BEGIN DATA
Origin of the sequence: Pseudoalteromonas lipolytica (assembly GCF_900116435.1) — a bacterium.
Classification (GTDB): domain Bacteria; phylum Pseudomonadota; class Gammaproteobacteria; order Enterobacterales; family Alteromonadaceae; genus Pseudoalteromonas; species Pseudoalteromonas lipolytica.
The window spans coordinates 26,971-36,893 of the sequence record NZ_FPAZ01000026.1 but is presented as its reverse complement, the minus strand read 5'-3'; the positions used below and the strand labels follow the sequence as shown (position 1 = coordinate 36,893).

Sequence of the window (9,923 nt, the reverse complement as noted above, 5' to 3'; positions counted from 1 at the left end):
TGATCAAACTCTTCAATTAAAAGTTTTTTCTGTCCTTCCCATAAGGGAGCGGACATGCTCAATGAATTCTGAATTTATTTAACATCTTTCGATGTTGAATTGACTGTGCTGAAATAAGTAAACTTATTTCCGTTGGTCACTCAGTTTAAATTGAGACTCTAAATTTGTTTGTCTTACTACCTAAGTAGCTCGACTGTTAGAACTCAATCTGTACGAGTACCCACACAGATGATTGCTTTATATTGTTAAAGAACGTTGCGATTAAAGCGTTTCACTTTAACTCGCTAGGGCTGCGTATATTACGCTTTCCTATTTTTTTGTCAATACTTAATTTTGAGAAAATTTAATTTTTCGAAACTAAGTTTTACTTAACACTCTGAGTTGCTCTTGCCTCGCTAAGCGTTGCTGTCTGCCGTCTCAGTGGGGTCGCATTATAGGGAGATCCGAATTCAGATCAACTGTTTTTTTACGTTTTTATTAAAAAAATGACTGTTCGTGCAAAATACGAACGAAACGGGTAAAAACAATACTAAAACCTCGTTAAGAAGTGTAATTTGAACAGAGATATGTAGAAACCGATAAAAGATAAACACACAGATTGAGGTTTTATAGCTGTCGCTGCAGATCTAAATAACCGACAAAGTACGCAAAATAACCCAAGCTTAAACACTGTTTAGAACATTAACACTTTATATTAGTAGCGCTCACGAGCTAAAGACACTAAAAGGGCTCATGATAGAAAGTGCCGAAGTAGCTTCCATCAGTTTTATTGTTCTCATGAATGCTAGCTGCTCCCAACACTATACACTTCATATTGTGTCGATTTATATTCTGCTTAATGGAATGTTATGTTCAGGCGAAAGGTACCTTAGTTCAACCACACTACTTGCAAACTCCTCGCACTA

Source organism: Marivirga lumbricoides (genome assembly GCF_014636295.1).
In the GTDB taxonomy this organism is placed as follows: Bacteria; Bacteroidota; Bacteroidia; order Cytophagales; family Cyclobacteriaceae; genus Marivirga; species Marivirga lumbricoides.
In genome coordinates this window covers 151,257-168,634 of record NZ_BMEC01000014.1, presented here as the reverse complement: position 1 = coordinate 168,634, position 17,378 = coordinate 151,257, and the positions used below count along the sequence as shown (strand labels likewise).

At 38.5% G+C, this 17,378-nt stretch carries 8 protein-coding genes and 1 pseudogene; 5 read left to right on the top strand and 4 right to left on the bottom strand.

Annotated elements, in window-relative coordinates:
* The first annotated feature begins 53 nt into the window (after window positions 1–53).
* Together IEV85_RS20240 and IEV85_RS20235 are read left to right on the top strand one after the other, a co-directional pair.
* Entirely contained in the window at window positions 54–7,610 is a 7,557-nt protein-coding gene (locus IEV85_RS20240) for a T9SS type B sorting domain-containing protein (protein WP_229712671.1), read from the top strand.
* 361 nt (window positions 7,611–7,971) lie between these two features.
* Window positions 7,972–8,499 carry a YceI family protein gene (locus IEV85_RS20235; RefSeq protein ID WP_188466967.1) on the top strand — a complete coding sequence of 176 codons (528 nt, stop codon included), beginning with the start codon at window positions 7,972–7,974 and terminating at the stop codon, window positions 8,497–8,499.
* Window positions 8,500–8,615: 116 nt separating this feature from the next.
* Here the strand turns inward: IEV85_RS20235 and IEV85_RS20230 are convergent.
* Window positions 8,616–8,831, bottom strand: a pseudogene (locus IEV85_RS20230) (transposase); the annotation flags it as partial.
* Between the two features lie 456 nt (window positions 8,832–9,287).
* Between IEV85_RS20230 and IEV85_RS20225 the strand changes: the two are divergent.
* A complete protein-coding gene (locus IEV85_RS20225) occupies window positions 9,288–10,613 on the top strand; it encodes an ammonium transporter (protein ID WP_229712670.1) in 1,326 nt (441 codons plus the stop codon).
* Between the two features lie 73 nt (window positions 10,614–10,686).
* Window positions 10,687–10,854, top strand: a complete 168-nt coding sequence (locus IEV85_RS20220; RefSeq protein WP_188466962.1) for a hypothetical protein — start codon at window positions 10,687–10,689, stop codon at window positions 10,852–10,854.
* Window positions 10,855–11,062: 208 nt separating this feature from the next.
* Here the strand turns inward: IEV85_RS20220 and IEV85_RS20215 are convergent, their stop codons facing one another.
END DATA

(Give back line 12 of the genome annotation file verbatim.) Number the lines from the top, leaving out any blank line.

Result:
* Together IEV85_RS20240 and IEV85_RS20235 are read left to right on the top strand one after the other, a co-directional pair.